In 1565 Sir Thomas Gerard of Bryn sold his moiety to Sir Richard Molyneux of Sefton; (fn. 19) and the latter's grandson, Sir Richard, purchased the other moiety in 1596 from Thomas Stanley alias Halsall, upon whom it had been conferred by his father, Henry, earl of Derby. (fn. 20) The Molyneux family thus acquired the whole of the manor, and it has since descended in the same way as Sefton, the earl of Sefton being the present lord. (fn. 21)
Ingewaith gave a surname to a resident family, of which few particulars can be given. (fn. 22) A branch of the Norris family settled here in the fifteenth century; (fn. 23) as also a branch of the Torbocks. (fn. 24) William Fazakerley was a freeholder in 1600, (fn. 25) and his grandson William in 1628 contributed to the subsidy. (fn. 26) The Tatlocks of Kirkby appear on the recusant roll of 1641. (fn. 27) Thomas Barker had his lands sequestered for recusancy by the Commonwealth. (fn. 28) In 1717 James Harrison of Grange, Thomas Tatlock, and William Sheppard as 'papists' registered estates here. (fn. 29) Lord Sefton, Edward Standish, and Thomas Tatlock were the principal landowners in 1785. (fn. 30)
The church of St. Chad succeeds an ancient parochial chapel of unknown origin. The name of the township (fn. 31) and the invocation of the chapel indicate the existence of a church here anterior to the Conquest. The ancient building was replaced in 1766 by a plain red brick structure; (fn. 32) the present church was begun in 1869, and consecrated 4 October, 1871. (fn. 33) This is in the Transition style, and consists of chancel, nave with side aisles, and north and south porches; it has a central tower, with saddle-back roof, containing two bells. The only relic of antiquity belonging to it is the circular red sandstone font, (fn. 34) which dates from the twelfth century, and has on the bowl an arcade of ten round 'arches' enclosing standing figures. The only certain subject is the Temptation of Adam and Eve. Below the bowl is a cable moulding formed of three entwined serpents, and the base has a similar but larger moulding. The shaft is modern. In the churchyard is a cross erected in 1875. The registers date from 1678. The later earls of Sefton have been buried here.
Practically nothing is known of this chapel previous to the Reformation. (fn. 35) Subsequently the services were probably not kept up regularly, and in 1566 the people seem to have refused to pay the vicar of Walton his dues; in consequence a decree was made, ordering the vicar to have certain services once on every Sunday at least. (fn. 36) In 1590 and 1612 there were only 'reading ministers' serving the place. (fn. 37) In 1650 the Parliamentary commissioners found that there were belonging to the chapel, a chapelyard, a little house and orchard, and a croft of 3 roods; they recommended that it should be made a parish church, with Kirkby and Simonswood as its district. (fn. 38) This recommendation was repeated in 1657, and though confirmed ceased to be effective at the Restoration. (fn. 39)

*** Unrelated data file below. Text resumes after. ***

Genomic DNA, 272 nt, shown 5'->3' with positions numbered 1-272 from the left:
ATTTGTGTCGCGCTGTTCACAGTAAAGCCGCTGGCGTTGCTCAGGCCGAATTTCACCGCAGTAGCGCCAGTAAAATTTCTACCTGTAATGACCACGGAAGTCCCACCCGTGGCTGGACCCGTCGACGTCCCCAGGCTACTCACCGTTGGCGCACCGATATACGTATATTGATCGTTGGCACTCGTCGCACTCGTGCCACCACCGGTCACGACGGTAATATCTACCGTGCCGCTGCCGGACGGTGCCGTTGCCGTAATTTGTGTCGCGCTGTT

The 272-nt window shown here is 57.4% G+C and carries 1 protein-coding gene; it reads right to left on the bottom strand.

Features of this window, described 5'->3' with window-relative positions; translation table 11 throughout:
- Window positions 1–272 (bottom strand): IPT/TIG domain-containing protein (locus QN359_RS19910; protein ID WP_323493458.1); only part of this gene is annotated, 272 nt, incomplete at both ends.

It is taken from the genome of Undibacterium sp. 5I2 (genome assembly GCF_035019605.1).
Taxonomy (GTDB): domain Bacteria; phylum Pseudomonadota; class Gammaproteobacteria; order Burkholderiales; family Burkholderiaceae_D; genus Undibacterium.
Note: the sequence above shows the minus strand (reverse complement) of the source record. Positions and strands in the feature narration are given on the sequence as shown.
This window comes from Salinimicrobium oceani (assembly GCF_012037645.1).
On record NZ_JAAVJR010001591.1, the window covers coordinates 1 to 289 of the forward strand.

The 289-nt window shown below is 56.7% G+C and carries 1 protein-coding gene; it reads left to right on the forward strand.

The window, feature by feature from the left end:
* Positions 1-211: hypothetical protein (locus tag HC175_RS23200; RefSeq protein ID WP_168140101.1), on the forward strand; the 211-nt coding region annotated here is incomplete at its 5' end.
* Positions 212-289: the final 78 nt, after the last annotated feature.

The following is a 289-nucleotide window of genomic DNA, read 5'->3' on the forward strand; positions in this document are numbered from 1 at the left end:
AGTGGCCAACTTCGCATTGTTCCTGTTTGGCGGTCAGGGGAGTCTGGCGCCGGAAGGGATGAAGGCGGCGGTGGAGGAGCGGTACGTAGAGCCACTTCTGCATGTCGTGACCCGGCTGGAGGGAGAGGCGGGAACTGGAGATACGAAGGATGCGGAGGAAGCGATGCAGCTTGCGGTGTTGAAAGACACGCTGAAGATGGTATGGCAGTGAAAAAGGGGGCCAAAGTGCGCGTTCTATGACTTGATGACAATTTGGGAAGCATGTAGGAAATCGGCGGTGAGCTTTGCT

In 1719 the value of the curacy was £24, (fn. 40) but within fifteen years after this had been augmented to £90. (fn. 41) In 1850 the then earl of Sefton endowed it with £160 a year. The benefice is now a vicarage, in the gift of the earl of Sefton.
|1607||James Hartley (fn. 42)|
|1609||Robert Hole (fn. 43)|
|1650||— Pickering (fn. 44)|
|1656||William Williamson (fn. 45)|
|1662||— Ambrose (fn. 46)|
|1678||John Barton (fn. 47)|
|oc.||1686||William Atherton (fn. 48)|
|oc.||1689||Ralfe Reeve (fn. 49)|
|1696||Peter Becket (fn. 50)|
|1723||William Mount, B.A. (fn. 51) (St. Edmund Hall, Oxf.)|
|1764||Thomas Wilkinson (fn. 52)|
|1786||John Rigby Gill, B.A. (fn. 53) (Brasenose Coll. Oxf.)|
|1793||Robert Cort (fn. 54)|
|1850||Robert Henry Gray, M.A. (fn. 55) (Christ Church, Oxf.)|
|1877||James Butler Kelly, D.D. (fn. 56) (Clare Coll. Camb.)|
|1881||John Leach, M.A. (fn. 57) (Caius Coll. Camb.)|
There was an ancient school in Kirkby, built on the glebe, but it was burnt down. The children were afterwards taught in the vestry, until Lord Sefton erected a school on his own land. (fn. 58)
Mass is occasionally said on Sundays at a mission room which is served from Maghull. (fn. 59)